Andreas Loudaros, editor-in-chief of Greek website Orthodoxia.info
Russian church's self-inflicted isolation is something that is very likely to become a reality
24.10.2018 13:10 1110

The issue of granting autocephaly to the Ukrainian Orthodox Church has been actively discussed and reported in the media not only in Ukraine. The reason is that after the Moscow Patriarchate adopted a destructive position, world Orthodoxy is on the verge of a split - the largest after the Great Schism and the faction of Christianity into Catholics and Orthodox Christians a thousand years ago.

The Greek website Orthodoxia.info pays great attention to the main topic of the Orthodox world.

This "church news agency" earlier published an exclusive record of a meeting between Ecumenical Patriarch Bartholomew and Patriarch of the Russian Orthodox Church Kirill, who arrived in Istanbul late in August to "solve" the Ukrainian issue. The website in Greek, English, French and Russian informs its readers about all other major events around Ukrainian autocephaly.

Ukrinform decided to talk to Orthodoxia.info editor-in-chief Andreas Loudaros.

Question: On October 15, the Holy Synod of the Russian church decided to sever all Eucharistic ties with the Ecumenical Patriarchate in response to the latter's decision to begin the process of granting autocephaly to the Ukrainian church. Also, some problematic statements concerning Constantinople and Patriarch Bartholomew himself have been made of late by the Russian church. How do you assess this decision and the behavior of Moscow, the 'third Rome'?

Answer: This reaction was expected, as the Russian church had previously warned that it would do this. Of course, I should note that the decision came a lot earlier than expected.

Remember that when Constantinople sent its exarchs to Kyiv, the Russian synod decided to cut Eucharistic ties with Patriarch Bartholomew and the hierarchs of the Ecumenical Patriarchate, warning that should Constantinople grant the Tomos, Moscow would proceed with severing all remaining ties.

And this is what ended up happening, though not because the Tomos was issued, but because a decision was made to annul the letter of 1686 and to reinstate the schismatic bishops.

I really do wonder what the Russian church's response will be when the Tomos finally gets issued.
What troubles me is the level and quality of the Russian church's arguments. We are hearing them talk about a decrease in Russian tourists visiting pilgrimage sites. We are reading about a ban on donations to the monasteries of Mount Athos.

These are not ecclesiastical arguments. These are more like disagreements between two states. We even heard them talk about the Islamic nature of the country in which the Ecumenical Patriarchate is based. Where was the Ecumenical Patriarchate based when it decided to recognize the Russian church's autocephaly? In some sort of 'Orthodox paradise'? These are not serious arguments.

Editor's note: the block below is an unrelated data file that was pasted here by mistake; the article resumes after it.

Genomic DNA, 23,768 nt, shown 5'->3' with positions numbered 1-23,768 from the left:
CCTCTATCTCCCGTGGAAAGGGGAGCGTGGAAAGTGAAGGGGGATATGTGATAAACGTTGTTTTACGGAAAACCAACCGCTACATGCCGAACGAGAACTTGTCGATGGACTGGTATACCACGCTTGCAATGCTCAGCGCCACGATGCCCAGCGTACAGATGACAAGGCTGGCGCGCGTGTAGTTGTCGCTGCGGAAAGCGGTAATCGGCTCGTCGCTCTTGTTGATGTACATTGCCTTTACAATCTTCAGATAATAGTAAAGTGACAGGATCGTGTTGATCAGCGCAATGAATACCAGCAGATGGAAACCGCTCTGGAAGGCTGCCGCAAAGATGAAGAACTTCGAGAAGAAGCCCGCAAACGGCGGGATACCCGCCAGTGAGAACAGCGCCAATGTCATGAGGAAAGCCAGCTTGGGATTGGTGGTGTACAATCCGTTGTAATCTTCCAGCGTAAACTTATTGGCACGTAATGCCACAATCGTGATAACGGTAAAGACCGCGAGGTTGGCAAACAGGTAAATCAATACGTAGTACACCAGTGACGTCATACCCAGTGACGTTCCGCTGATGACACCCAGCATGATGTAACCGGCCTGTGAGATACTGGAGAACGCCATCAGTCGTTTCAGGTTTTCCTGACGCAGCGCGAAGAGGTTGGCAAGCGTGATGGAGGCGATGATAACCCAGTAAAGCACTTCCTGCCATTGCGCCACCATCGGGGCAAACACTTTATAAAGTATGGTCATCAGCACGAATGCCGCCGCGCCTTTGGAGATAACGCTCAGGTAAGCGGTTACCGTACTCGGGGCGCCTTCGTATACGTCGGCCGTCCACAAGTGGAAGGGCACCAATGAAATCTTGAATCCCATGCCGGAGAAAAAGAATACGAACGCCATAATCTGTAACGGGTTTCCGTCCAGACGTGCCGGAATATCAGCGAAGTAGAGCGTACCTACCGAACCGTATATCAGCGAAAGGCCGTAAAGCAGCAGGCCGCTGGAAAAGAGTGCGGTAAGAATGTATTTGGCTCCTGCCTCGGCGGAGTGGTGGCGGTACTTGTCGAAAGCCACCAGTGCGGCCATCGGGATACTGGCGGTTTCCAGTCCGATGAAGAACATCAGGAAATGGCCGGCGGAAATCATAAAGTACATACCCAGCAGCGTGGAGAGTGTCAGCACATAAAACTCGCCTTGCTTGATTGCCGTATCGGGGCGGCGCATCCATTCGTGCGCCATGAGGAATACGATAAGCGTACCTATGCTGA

Q: The Ukrainian authorities transferred the majestic St. Andrew's Church to the Ecumenical Patriarchate for permanent use. Is there any possibility of Patriarch Bartholomew's moving in the future his permanent residence to Kyiv so that the Russians are no longer able to use their 'Islamic arguments'?

A: It is something beyond science fiction. The Ecumenical Patriarchate stayed in Constantinople even when the Turks were slaying the Christians. There is nothing in the world that will force the Patriarchate to leave its seat.

The Russians have a major problem with their arguments. They are more akin to anecdotes than serious positions.

Q: How do you assess the transfer of the St. Andrew's Church to the Patriarchate of Constantinople?

A: It is a move that strengthens the ties of Kyiv with its Mother Church. I believe that the St. Andrew's Church will be the point where the Ecumenical Patriarchate will be able to carry out the moves it needs to complete the process. It is a neutral space. He does not belong to Onoufri, neither to Philaretos nor Makarios.

Q: Can the Moscow Patriarchate be considered a canonical church now that it has severed Eucharistic ties with the Ecumenical Patriarchate?

A: I am not a theologian to be able to answer this question with clarity; but, in any case, when someone severs Eucharistic ties with the source of their existence, which is what Constantinople is for the Russian church, I think there is a problem.

Q: What could the Ecumenical Patriarchate do in response to Moscow's decision? Will the other churches support Ecumenical Patriarch Bartholomew or the Russian church? Will the Russian church face self-imposed isolation?

A: I am not a theologian to be able to answer this question with clarity; but, in any case, when someone severs Eucharistic ties with the source of their existence, which is what Constantinople is for the Russian church, I think there is a problem.